Some time back, I referred to my reluctance to review children’s theatre in the absence of some other compelling story or community event. Last night’s performance of Carousel by the SFArtsEd Players was sufficiently compelling to overcome this block. In existence since 2002, the Players perform two shows a year. This year’s summer performance was in the stunning San Francisco Conservatory of Music. It was only in 2006 that this became a concert venue. Originally built as a ballroom in 1914, the ornamentation of the building, included the plaster ballroom ceiling, was meticulously preserved.
Event chairwoman Lynne Winslow explained that this performance is just a very small part of what SFArtsEd does for the kids of San Francisco. The heart of their program was an artists-in-residence program that has served over 200,000 kids since its inception in 1965. With a cast composed of SFArtsEd Players alums and a chorus of current Players and summer students, the lucky kids selected to be in this performance were among the best of San Francisco’s student talent. It was clear that something very special was happening here.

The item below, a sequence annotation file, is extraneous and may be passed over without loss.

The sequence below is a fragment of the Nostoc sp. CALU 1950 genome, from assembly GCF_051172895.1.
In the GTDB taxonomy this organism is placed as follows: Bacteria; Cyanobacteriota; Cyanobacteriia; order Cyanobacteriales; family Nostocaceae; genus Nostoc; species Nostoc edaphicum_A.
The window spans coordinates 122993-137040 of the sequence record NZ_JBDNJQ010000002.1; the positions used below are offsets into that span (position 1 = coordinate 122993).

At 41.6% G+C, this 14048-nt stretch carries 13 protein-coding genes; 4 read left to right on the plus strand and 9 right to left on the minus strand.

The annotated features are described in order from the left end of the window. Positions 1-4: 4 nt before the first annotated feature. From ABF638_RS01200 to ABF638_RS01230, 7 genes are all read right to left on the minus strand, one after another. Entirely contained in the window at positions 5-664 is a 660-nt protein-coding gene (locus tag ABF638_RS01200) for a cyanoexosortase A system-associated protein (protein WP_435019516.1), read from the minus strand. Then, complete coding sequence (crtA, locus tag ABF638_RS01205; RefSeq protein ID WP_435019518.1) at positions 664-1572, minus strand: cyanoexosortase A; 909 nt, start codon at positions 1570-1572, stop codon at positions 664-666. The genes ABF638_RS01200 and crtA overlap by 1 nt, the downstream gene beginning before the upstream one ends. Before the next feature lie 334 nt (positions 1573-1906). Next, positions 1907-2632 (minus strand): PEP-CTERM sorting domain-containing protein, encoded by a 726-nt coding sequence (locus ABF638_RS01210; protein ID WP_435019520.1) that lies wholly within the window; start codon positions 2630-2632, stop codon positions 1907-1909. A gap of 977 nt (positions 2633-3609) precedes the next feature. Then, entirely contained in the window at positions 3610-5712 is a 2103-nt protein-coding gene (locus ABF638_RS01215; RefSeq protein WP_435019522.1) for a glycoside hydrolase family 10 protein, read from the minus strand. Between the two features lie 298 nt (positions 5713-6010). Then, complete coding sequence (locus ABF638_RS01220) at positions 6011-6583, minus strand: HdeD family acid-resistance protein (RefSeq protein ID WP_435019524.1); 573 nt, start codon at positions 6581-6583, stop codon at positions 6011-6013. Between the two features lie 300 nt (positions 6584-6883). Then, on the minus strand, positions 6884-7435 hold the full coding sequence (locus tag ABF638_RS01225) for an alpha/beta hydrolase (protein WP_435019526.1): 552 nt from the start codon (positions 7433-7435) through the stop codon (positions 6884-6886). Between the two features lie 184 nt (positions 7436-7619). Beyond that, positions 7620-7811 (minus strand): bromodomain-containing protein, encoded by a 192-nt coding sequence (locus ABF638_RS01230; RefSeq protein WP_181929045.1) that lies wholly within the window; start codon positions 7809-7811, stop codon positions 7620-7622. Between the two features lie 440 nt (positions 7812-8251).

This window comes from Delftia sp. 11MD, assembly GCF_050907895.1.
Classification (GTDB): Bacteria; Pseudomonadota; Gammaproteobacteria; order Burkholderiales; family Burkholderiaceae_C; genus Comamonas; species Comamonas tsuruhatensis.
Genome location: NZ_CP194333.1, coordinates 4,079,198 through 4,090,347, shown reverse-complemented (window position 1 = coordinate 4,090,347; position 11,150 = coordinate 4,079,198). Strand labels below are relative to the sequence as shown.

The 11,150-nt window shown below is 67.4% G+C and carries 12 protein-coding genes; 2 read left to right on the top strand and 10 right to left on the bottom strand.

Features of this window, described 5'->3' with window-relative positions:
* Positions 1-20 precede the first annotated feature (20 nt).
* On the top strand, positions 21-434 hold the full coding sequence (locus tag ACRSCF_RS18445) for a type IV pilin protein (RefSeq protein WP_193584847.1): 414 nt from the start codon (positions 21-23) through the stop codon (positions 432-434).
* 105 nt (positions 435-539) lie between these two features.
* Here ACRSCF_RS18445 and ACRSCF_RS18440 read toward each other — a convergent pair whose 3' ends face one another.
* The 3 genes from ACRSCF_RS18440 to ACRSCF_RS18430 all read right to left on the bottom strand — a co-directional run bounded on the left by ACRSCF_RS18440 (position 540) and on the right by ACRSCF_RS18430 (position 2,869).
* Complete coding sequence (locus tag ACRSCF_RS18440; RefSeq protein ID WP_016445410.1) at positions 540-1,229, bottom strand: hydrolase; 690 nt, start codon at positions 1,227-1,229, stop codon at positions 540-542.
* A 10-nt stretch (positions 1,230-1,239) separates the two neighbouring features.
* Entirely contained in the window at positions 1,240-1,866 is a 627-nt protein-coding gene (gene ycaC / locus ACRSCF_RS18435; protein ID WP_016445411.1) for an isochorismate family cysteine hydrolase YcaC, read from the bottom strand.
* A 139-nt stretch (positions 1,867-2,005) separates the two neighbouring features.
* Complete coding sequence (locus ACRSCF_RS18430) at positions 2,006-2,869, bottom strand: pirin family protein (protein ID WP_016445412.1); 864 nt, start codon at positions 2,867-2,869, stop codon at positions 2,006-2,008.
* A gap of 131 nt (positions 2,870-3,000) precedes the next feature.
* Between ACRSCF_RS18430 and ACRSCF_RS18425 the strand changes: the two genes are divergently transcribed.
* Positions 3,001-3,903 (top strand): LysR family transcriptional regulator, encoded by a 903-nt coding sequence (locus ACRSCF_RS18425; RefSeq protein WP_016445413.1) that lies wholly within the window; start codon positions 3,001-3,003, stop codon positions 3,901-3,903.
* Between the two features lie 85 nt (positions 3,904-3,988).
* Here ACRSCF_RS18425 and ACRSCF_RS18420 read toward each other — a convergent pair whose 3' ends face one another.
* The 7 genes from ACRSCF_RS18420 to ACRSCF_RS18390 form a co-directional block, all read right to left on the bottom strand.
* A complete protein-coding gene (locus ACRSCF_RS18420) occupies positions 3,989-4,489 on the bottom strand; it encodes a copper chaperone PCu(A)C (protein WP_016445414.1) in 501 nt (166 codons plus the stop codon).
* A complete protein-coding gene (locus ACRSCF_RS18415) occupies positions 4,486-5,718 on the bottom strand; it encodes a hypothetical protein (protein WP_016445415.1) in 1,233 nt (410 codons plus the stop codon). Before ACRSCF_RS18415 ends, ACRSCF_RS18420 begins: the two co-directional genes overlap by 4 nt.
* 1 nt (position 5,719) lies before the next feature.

Staged as a concert version of Carousel, the performance space was empty except for the performers of the UC Berkeley Summer Symphony and the actors. Given how hard it is for unamplified voices to soar above even small bands without mics, I was amazed at the chops on these kids. Rodney Jackson as Billy Bigelow has a voice and moves that just didn’t quit as he dominated the space from beginning to end.
Given that the stage was bare, choreography was all-important in this production. Ensemble dance numbers were well integrated with lots of small children with clean moves that looked like they had been in rehearsal for substantially longer that the three weeks that Ms. Winslow told me that this had been in production. The high-energy Blow High, Blow Low and June is Busting Out All Over numbers highlighted the strengths of the younger kids, which was good to see. The brief ballet by Hye-Jin Yun as Louise was incredibly graceful, which contrasted well with her scrappy character.
I left the theatre looking forward to the SFArtsEd Players next performance in February of Cole Porter’s Anything Goes.
SFArtsED, San Francisco Conservatory of Music
3 out of 5 stars